When flu season rolls around, anyone who’s heard coughing or blowing their nose is suspect. Are their cheeks ruddy with fever or flushed from the cold? Is that a hoarse voice because they smoke or because they’re coming down with the flu?
If you’ve ever been down with the flu, you know it’s truly awful. While you’re practically dying in bed, it’s likely your dog is enjoying the extra time bundled up next to you. Are they at risk for catching your flu, though?
Can Dogs Catch the “Human” Flu?
Thankfully, the influenza virus that makes humans so ill is not typically contagious to dogs. While there were cases of dogs catching the H1N1 virus and dying, this isn’t something you see from the typical strains of influenza that go around every winter.
There is a very small chance your dog could contract the virus from you, but this is so rare that it’s almost never seen. Dogs that are actually susceptible to the virus would have to be severely immunocompromised.
What’s This “Dog Flu” Then?
Since 2006, dog influenza has grown in leaps and bounds. It started in animal shelters and quickly spread like wildfire to kennels and doggy daycares. The dog flu (CIVH3N2 and CIVH3N8) is 100 percent specific to dogs, and humans have no risk of catching it.
Canine flu is very similar to the human flu because it causes a severe upper respiratory tract infection. It’s considered a “social disease”, so your dog is at higher risk if they were a rescue dog or in a shelter, they are boarded in kennels, or they attend doggy daycare.
It’s very contagious, so even healthy dogs are at high risk of contracting it if they haven’t been vaccinated. The virus is transmitted from dog to dog, from human to dog, and from objects (bowls, toys, leashes, blankets, etc) to dogs.
Signs of Canine Influenza
The symptoms of the canine flu (not human flu) are:
- Low grade fever (around 103 degree Fahrenheit)
- Appetite loss
- Cough, either very dry (and often confused for kennel cough) or very wet with mucus production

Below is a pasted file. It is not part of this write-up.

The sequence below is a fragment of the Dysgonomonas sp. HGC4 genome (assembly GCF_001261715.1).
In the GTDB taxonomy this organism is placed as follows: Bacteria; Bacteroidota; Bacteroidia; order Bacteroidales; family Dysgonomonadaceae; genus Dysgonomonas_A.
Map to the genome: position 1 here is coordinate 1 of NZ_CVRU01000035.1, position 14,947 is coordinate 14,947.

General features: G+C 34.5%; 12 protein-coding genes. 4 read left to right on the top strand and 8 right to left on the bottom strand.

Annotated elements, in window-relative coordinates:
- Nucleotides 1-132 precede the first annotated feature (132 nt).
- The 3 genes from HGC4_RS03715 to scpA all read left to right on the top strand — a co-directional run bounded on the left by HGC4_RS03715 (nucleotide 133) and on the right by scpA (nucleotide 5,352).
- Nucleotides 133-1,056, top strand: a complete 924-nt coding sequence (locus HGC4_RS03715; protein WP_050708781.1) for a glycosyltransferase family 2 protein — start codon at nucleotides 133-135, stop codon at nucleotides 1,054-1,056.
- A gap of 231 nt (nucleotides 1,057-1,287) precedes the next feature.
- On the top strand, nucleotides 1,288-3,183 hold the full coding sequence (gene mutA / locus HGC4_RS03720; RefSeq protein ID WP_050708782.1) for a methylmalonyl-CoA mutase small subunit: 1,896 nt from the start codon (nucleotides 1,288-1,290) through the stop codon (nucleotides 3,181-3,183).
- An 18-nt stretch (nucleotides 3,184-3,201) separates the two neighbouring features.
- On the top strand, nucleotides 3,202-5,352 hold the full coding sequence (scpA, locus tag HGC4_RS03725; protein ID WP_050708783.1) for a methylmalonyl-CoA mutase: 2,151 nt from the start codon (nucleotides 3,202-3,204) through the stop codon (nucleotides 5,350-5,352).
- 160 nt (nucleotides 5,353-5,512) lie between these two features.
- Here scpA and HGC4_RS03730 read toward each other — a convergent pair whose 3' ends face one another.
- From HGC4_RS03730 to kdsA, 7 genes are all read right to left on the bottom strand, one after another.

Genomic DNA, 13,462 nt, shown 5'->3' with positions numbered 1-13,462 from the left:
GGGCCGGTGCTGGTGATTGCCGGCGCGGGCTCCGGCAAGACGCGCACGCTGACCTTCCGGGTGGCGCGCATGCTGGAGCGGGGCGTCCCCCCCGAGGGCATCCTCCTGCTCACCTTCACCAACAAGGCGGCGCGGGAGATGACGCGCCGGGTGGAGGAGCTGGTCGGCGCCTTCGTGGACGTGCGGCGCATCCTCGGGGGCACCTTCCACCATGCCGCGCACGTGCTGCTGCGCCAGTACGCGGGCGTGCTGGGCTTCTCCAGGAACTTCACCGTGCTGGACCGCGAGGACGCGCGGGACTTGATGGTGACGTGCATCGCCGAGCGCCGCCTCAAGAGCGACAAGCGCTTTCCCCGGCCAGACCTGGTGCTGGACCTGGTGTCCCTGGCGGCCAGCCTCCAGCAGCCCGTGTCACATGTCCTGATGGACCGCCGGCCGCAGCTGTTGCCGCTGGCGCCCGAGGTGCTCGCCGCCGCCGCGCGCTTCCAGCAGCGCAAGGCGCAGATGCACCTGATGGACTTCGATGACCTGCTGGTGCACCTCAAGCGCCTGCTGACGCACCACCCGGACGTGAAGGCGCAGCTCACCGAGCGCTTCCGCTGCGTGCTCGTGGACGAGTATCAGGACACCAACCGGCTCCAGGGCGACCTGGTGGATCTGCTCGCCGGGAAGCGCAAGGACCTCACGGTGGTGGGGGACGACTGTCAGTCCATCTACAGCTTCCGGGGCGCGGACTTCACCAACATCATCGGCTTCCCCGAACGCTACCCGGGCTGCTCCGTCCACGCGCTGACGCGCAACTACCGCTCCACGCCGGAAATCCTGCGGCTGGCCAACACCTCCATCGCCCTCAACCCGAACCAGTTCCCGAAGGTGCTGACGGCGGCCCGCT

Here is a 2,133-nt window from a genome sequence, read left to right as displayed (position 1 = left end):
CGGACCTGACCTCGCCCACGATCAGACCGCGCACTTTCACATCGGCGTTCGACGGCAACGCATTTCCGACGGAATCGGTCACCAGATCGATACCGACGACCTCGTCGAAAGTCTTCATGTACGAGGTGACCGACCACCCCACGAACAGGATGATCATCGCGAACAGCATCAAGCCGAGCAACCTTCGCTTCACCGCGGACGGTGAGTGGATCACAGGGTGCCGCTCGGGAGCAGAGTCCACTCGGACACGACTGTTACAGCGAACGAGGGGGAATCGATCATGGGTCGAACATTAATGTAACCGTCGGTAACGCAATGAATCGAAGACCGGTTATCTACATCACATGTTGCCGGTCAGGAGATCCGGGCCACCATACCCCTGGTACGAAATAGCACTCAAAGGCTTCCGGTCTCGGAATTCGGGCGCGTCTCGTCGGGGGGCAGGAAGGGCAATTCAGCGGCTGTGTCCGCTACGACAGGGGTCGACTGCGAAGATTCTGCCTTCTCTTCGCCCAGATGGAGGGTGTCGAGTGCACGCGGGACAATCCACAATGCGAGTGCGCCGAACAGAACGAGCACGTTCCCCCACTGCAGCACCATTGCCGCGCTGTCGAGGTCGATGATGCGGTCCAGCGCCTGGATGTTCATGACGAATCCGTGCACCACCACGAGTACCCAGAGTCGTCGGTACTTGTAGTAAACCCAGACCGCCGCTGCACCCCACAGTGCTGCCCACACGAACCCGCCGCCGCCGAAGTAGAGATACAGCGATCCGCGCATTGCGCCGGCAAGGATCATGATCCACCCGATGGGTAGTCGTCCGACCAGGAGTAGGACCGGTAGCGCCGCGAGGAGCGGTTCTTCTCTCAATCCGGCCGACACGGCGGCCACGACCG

- Runny nose that starts with clear discharge and progresses to a thick yellow or pink-tinged discharge
If your dog shows these symptoms after going to a public area (even a dog park), contact your vet. Since this is so contagious, it’s important you don’t bring them directly into the vet’s office and risk exposing other dogs. The staff may ask you to bring them in through the back or ask you to carry your dog straight into an exam room.
Treating the Canine Flu
If your dog contracts the canine flu, it is treatable, but it is dangerous for puppies, seniors, and immunocompromised dogs. There isn’t a treatment for this illness, and even though humans get Tamiflu for their flu, no such medication has been developed for dogs. A mild infection can probably be treated at home, but this is only at your vet’s discretion. If your dog’s infection progresses, they may need hospitalization for IV fluids and other supportive care.
Dog Flu Shots
There is a flu vaccine for dogs to help protect them against the virus. It doesn’t completely prevent your dog from contracting it, but it does greatly minimize the chances. If they do get the flu even with the vaccine, then it’s likely their infection will be a mild one.
Remember that while the flu virus has the same name between species, that doesn’t mean they’re the same virus. The human flu is not transmittable to dogs, just like the canine flu is not transmittable to humans. If you’re very sick and you notice your dog is also sick, it’s probably coincidental and unrelated, but you should still check in with your veterinarian anyways.